Humans are inherently hardwired to be social and to develop habits. COVID-19 is putting both fundamental natural tendencies to the test and turning our lives upside down. In countless ways life as we know it is drastically changing at an unprecedented speed completely outside the realm of our control. Social life, gatherings, concerts, festivals, community events, sport competitions, and group activities that typically promote human connections are replaced with mandatory “social distancing.”
Major life changes such as this can consequently create many negative feelings — frustration, boredom, social disconnect, anxiety and fear. Many also battle a sense of uncertainty and worry for the future. Small business owners and landlords are already feeling financial repercussions and worry about sustainability. The potential psychological and overall health repercussions of COVID-19 are extremely concerning and the full extent is yet to be revealed.
Along that vein, Professor Julianne Holt-Lunstad’s recent study found loneliness and social isolation are twice as harmful to physical and mental health as obesity: “There is robust evidence that social isolation and loneliness significantly increases risk for premature mortality, and the magnitude of the risk exceeds that of many leading health indicators.”
While Canadians are being told to stay home to stop the spread of COVID-19, numerous essential workers, including law enforcement employees, must still put themselves and their loved ones at risk as they cannot stay home. Indeed, close contact with others is at times necessary in continued efforts to provide essential services.
A pandemic is very difficult on everyone and especially those with pre-existing physical, emotional, or mental illness conditions. Understanding the stages of confinement can assist officers as they deal with related issues.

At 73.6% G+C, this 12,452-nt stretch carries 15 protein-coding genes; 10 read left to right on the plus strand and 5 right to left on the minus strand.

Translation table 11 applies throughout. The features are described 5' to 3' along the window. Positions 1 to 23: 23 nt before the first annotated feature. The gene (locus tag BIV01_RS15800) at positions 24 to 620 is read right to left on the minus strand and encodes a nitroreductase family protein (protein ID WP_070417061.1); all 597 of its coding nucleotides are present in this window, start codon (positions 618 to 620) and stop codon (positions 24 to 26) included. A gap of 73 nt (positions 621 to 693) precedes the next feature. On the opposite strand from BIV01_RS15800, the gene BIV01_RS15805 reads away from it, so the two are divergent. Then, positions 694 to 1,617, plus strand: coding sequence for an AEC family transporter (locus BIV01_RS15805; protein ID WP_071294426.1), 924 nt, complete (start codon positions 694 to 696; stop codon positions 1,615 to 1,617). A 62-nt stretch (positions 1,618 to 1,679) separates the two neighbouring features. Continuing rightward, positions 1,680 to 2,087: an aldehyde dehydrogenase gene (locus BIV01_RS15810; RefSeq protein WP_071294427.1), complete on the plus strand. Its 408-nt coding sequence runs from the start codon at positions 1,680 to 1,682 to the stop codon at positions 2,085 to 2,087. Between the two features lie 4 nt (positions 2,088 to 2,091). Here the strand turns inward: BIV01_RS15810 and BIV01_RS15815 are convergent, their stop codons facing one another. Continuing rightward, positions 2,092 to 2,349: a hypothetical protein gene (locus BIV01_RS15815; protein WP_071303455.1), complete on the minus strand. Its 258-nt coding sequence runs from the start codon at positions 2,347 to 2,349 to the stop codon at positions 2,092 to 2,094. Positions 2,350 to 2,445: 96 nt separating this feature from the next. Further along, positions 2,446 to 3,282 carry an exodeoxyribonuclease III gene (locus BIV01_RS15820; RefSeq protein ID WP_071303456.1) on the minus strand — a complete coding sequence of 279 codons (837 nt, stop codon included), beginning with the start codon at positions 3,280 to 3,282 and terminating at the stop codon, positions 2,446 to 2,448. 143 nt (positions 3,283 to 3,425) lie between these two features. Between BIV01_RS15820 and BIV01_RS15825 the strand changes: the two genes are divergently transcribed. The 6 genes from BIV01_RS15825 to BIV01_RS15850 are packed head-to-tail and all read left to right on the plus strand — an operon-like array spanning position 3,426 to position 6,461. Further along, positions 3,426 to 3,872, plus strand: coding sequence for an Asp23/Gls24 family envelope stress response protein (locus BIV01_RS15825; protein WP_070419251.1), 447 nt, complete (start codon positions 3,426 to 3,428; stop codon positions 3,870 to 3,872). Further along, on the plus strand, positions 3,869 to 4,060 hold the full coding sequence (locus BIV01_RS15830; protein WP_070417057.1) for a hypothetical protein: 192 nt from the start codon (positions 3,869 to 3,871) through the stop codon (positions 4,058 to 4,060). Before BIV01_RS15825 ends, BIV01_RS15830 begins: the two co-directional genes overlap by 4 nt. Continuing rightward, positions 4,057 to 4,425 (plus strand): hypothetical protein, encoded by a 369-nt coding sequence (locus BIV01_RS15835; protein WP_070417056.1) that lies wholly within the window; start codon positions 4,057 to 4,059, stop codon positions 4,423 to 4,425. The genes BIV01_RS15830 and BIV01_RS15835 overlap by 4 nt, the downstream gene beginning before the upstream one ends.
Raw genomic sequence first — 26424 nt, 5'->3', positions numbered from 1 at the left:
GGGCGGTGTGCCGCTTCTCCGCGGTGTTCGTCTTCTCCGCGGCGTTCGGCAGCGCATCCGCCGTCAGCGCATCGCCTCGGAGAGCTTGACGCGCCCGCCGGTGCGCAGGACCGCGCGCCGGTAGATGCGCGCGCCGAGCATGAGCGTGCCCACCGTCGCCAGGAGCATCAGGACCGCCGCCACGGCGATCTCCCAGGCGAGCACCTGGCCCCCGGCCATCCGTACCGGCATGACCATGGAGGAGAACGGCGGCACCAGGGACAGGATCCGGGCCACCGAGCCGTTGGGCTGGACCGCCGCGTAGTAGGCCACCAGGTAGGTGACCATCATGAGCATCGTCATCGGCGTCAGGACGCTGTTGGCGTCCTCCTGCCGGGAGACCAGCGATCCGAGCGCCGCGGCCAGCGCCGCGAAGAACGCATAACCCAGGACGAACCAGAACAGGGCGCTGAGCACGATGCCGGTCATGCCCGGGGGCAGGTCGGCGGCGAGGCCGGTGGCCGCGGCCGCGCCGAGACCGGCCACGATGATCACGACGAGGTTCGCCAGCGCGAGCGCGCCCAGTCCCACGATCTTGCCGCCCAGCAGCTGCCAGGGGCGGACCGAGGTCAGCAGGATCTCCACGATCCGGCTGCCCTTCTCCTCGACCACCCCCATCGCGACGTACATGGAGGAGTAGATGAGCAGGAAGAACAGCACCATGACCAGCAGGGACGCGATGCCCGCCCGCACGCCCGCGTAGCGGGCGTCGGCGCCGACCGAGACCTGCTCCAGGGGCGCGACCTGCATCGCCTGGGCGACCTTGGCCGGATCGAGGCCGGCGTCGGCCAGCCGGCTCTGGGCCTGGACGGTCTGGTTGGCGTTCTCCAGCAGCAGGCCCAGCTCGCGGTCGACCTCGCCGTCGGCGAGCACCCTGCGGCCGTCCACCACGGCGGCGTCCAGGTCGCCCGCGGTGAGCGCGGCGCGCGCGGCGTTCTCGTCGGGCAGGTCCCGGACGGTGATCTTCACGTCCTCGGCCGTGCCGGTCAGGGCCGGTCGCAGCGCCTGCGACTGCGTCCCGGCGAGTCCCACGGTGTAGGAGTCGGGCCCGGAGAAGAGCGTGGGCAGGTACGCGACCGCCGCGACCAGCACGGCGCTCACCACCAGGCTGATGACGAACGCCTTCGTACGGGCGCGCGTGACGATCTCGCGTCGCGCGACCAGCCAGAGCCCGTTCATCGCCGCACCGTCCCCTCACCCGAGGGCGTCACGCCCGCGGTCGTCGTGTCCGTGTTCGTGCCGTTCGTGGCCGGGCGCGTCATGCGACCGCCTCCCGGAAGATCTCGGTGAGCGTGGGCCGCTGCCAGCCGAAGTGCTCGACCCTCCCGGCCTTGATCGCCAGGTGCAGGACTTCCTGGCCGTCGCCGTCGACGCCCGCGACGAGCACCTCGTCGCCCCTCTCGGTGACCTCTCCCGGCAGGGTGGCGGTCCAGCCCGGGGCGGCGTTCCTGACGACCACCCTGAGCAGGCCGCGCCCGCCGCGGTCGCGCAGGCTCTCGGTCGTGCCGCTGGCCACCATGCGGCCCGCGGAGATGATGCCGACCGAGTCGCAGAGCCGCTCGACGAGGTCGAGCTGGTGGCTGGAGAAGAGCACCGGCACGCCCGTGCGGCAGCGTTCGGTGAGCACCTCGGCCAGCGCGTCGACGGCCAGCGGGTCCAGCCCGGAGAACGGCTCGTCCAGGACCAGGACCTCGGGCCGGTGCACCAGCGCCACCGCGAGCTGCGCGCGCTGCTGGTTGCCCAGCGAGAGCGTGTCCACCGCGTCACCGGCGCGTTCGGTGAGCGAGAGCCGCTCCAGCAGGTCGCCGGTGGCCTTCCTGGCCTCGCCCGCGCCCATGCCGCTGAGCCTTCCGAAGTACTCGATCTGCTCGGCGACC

A good way to understand what people are going through during this time of crisis is to draw a parallel with the various stages refugees experience when pushed away from their respective countries. Without clear established timelines, as people have their own ways to deal with situations, the studies have shown there are five fundamental stages.
This is the most complicated and disorderly stage. It consists of adapting to a new way of life, often tainted with a sense of panic. This stage explains the behaviour that has left many store shelves utterly empty as people stockpile items “in case.”
Advice for this stage: Avoid spending too much time watching or listening to the news or being on social media. It is also important to obtain information from the most trustworthy sources. It is time to plan positive goals for the duration of confinement. It is also a perfect opportunity to practice gratitude and be appreciative for what we have. Make the most of each day and appreciate the little things; it is important.
This stage is where individuals begin to lower their guards and become accustomed to the changes and embrace a new way of life. At this stage they can envision it for the long term.